According to Moody’s Analytics economic research, as rents throughout the country rise at a rate significantly greater than wage growth, housing for working as well as lower-middle-class Americans is becoming even more expensive.
The study reveals that although U.S. rentals have increased by about 135 percent since 1999, wages have only increased by roughly 77 percent.
According to research by Moody’s, which has been monitoring the average rent-to-income ratio in the United States for over 25 years, “last year, the share of American family earnings required for renting an average-priced apartment surpassed the rental-burdening 30 percent threshold for the very first time.”
“Rising mortgage rates kept potential homebuyers in their flats by making it too expensive for many people to purchase a home. As a consequence, rental demand soared and prices skyrocketed.”
“The only U.S. metro region where rent accounted for more than 30% of a household’s monthly paycheck in 1999 was New York. There, an average-priced apartment would have cost a family with a median salary about 54% of their take-home pay.”
“By the conclusion of 2022, rent burdens in seven metros were over 30 percent, with six of those metros being on the East Coast.”
Specifically stated in the research, “increased demand has placed pressure on rental prices and made it difficult for renters to come across affordable housing.”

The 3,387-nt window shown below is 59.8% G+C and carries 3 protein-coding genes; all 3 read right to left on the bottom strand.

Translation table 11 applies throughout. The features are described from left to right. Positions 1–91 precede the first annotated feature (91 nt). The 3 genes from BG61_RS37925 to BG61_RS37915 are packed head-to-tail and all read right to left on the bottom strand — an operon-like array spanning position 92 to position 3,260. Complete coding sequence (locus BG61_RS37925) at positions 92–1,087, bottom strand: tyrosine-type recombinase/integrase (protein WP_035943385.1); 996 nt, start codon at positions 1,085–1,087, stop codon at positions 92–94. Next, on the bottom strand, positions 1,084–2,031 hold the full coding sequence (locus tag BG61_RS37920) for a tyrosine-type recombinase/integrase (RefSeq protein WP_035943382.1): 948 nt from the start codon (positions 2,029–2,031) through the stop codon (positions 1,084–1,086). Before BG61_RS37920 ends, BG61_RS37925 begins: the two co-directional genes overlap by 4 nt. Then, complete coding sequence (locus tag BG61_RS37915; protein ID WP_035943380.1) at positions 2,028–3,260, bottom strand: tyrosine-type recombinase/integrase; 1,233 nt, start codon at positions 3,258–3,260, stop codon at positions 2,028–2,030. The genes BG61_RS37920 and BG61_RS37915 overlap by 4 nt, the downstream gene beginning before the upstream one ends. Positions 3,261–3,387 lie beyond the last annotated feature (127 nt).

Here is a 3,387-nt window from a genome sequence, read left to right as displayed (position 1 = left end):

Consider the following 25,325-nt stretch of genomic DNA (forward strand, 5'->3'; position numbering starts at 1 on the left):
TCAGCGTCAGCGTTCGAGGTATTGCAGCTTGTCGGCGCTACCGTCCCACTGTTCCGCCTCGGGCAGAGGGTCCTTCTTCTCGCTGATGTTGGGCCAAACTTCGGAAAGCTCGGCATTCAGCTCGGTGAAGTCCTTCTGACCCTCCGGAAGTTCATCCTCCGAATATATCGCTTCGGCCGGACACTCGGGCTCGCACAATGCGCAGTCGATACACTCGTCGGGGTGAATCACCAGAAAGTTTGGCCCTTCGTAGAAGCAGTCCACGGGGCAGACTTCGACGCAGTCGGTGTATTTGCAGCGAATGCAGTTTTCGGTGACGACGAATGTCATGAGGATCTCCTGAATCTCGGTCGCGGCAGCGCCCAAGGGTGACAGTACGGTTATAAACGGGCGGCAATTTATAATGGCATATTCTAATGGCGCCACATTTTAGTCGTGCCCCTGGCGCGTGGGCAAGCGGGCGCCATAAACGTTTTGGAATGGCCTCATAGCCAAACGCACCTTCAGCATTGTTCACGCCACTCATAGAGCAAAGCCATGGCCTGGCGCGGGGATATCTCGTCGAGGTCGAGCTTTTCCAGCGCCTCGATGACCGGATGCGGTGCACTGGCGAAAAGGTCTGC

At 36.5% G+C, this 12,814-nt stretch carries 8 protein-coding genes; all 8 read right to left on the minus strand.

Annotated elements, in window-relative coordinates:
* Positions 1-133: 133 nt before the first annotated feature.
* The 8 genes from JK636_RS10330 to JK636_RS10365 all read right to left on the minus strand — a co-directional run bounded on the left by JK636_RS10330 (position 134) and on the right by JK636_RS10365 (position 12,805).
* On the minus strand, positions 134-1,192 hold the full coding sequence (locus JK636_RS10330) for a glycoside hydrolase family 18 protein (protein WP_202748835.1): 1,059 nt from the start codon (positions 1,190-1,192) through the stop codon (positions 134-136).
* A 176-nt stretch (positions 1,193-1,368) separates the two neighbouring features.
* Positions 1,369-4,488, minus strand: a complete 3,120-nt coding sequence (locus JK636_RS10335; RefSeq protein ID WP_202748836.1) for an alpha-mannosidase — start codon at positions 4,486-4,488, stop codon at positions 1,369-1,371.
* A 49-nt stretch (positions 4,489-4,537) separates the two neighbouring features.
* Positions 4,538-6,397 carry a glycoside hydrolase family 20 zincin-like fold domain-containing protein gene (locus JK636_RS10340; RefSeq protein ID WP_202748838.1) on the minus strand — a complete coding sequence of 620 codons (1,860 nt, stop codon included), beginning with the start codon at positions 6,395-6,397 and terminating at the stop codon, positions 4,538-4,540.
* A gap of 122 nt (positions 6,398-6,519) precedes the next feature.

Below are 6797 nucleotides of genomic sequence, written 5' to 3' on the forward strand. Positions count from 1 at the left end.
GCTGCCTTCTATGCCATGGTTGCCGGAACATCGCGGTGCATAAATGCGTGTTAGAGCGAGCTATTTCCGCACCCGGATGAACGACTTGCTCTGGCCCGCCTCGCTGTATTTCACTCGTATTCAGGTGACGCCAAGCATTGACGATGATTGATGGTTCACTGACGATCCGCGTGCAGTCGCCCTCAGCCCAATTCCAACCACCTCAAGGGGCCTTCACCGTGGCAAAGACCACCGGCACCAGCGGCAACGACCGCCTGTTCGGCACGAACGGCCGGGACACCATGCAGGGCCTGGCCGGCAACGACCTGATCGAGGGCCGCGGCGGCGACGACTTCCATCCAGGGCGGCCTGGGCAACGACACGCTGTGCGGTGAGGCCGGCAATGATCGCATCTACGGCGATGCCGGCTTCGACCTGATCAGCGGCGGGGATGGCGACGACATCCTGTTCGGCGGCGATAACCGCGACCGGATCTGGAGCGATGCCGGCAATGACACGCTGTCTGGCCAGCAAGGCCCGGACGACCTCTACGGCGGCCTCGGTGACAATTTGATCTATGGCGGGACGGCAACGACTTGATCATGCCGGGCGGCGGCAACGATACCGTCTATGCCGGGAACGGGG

A portion of this rise in demand can be attributed to the country’s decades-long massive immigration policy, which annually admits more than a million legal immigrants along with a million foreign workers with visas, in addition to the hundreds of thousands of newly arrived illegal aliens who joined the population and require housing.
According to Breitbart News, 333.3 million people lived in the United States in 2022. More than 80% of that population expansion may be attributed to legal immigration, which former President George H.W. Bush dramatically increased in the early 1990s and has not decreased since.
The U.S. population has increased by over 16 million since 1999 as a result of immigration.
Senator J.D. Vance (R-OH) said on Twitter that “housing expenses for average Americans increase when too many individuals are admitted. Stop Biden’s border crisis, and end his assault on home affordability.”
Even proponents of mass immigration have acknowledged that the program raises housing costs, particularly for Americans in the working and lower middle classes.
Mass immigration is “devastating for housing costs,” New York Magazine said last week, following other mainstream media publications like the New York Times as well as Wall Street Journal in making this admission.
Similar to this, a report by the Michael Bloomberg-funded New American Economy organization detailed how the decades-long immigration of tens of millions of people contributed to a $3.7 trillion increase in housing costs for the next generation of homeowners, but it misrepresented the amount as the development of “housing wealth.”